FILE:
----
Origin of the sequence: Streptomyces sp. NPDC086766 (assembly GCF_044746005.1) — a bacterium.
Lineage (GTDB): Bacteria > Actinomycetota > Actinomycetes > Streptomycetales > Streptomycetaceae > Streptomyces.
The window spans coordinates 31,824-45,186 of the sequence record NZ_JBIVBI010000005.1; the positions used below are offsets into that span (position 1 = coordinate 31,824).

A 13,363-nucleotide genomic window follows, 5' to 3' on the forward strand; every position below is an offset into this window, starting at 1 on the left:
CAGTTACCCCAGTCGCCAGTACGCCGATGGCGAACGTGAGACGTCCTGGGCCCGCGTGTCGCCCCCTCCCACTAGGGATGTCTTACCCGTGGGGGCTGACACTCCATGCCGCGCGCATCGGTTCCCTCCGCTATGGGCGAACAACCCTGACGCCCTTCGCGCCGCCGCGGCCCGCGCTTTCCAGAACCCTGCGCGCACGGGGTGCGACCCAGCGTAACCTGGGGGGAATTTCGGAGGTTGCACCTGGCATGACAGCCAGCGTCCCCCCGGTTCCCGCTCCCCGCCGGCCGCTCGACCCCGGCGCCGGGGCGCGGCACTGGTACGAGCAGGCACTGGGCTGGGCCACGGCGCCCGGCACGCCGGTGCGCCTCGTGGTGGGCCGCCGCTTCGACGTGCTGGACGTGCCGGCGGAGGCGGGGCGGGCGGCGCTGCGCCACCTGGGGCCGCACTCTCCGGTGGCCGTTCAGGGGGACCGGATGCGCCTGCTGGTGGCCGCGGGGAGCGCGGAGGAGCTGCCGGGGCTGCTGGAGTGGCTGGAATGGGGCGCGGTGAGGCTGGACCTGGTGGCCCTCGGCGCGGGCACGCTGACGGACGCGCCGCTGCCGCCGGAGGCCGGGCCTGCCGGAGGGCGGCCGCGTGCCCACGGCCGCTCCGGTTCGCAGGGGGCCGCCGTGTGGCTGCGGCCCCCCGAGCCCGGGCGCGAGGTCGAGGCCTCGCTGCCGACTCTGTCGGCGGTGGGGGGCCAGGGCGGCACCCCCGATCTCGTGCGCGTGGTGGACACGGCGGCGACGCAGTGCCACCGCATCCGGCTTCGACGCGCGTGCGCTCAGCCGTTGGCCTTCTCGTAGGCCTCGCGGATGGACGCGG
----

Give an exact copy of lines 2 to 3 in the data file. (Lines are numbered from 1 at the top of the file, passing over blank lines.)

Lineage (GTDB): Bacteria > Actinomycetota > Actinomycetes > Streptomycetales > Streptomycetaceae > Streptomyces.
The window spans coordinates 31,824-45,186 of the sequence record NZ_JBIVBI010000005.1; the positions used below are offsets into that span (position 1 = coordinate 31,824).